My approach to recommending estate planning solutions is to consider all the options available to accomplish the client’s objectives. Next, I balance the cost and complexity of more involved strategies against the risk of simpler approaches. The increase in the estate tax exemption means that some common strategies are no longer necessary for the average client. As an example, past practice was to create a life insurance trust to own a large insurance policy intended to provide for the family in the event that breadwinner passes away before the children are grown. Now the same result is achieved by adding a trust to the breadwinner’s will and the trust is named as beneficiary of the life insurance policy. This change lowers the cost and complexity of providing trust protection to life insurance proceeds. It also makes this strategy available to more families who could not justify the cost and complexity of a standalone life insurance trust.
The decision on whether or not to use trust planning for a married couple is affected by high estate tax exemptions. Those families using traditional trust planning to avoid Maryland and Federal Estate taxes no longer see the need for trust planning. However, there are many other reasons for revocable trust planning. The trust provides disability protection as a successor trustee can step in for the disabled person, make decisions about trust property, pay bills, and have more authority than an agent acting under a power of attorney. After the first spouse passes a family trust provides asset protection against creditors and insures that a portion of the couple’s assets will pass to their children and not end up in the hands of a future spouse. Additionally, a trust can be structured to keep assets in trust for children and grandchildren. The continuing trust may contain provisions to limit a child’s access to principal, allow for professional management of the funds, and keep the inheritance from becoming a marital asset in the event of a divorce. The cost of this control must be balanced by the cost of preparing a trust income tax return every year for the trust. Finally, a revocable trust avoids probate on most of the estate. Often there is a small estate for an automobile or refund of insurance premiums. The fees charged by the Register of Wills are avoided as well as the cost of complying with the detailed reports required by the Register’s Office. There will be expenses for trust administration offset by documenting the “stepped-up basis” of stocks and real property In sum, the percentage of families completing revocable trust planning has not changed significantly since the Federal Government raised the estate tax exemption to $5,000,000. However, the reasons for trust planning have changed driven primarily by the desire to protect the children’s inheritance.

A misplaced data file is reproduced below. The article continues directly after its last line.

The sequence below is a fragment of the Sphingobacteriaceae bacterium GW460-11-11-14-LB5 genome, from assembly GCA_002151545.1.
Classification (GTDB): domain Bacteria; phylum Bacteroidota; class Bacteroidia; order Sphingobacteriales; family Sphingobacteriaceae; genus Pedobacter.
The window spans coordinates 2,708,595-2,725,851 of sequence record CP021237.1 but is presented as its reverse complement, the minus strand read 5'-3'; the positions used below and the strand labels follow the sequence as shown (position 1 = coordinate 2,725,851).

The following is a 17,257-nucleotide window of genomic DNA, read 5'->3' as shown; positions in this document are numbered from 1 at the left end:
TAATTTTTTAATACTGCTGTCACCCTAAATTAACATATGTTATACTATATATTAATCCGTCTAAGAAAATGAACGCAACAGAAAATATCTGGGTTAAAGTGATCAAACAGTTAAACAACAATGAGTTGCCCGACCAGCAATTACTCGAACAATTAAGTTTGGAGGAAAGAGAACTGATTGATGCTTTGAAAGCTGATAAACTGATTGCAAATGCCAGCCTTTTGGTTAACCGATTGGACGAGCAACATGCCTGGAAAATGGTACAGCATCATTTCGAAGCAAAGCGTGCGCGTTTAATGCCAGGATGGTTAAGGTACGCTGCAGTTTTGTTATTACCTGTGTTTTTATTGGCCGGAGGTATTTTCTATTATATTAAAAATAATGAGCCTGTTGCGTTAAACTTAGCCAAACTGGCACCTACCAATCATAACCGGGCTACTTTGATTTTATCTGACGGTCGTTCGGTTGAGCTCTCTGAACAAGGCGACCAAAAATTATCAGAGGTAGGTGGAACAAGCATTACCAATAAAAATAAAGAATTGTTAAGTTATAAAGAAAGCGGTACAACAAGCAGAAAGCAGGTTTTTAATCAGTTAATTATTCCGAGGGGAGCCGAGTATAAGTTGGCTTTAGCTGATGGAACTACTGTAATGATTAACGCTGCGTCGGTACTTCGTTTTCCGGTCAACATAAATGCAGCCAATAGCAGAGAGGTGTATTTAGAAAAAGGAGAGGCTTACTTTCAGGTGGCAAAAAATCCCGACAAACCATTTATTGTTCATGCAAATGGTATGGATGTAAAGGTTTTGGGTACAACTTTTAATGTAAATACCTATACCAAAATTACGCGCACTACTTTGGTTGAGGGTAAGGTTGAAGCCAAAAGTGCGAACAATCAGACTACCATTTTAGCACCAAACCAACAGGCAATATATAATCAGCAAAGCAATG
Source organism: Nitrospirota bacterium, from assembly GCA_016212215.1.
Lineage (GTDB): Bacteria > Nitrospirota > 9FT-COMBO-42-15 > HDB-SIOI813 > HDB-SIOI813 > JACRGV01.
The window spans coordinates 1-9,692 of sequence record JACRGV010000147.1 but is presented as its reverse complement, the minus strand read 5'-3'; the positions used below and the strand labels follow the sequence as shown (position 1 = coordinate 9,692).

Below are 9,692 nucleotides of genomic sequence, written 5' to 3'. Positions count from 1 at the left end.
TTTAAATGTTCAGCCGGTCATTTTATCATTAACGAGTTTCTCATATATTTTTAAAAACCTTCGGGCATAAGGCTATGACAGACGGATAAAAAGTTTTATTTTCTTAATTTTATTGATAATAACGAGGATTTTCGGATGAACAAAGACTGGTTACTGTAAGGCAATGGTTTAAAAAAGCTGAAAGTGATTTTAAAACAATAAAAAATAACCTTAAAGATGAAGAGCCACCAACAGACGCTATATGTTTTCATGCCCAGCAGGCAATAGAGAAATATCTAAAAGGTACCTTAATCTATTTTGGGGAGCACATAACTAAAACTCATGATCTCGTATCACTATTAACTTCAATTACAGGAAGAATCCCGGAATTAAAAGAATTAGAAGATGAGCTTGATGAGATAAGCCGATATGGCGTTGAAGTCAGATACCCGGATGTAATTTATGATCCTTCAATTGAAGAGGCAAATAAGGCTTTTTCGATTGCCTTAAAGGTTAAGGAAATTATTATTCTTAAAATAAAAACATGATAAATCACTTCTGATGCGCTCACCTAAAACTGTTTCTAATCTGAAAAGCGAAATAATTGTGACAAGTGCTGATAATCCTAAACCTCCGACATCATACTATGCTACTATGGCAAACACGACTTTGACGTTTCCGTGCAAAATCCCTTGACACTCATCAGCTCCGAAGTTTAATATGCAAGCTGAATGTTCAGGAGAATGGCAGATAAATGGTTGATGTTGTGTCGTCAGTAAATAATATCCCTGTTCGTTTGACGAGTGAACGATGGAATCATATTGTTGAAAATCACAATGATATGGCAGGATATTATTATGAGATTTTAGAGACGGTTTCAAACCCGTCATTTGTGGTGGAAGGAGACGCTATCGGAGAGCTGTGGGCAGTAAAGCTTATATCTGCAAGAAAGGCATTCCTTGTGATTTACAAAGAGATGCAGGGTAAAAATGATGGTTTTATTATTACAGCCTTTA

Similarly, preserving family assets while planning for the possibility of needing extended skilled nursing care is often evaluated on costs and control factors. Ideally, a couple can afford to purchase a long term care policy or have a large IRA set aside to cover the cost of a nursing home. However, many families fail to buy long term at age when the costs are affordable. An alternate plan is to create an Irrevocable Trust for the benefit of your children when both spouses are still healthy. The gift to the trust must be reported on a Medical Assistance application if made within 5 years of the application. Giving up control of a portion of your assets when you are healthy makes economic sense assuming that you trust your children to provide for you should the need arise.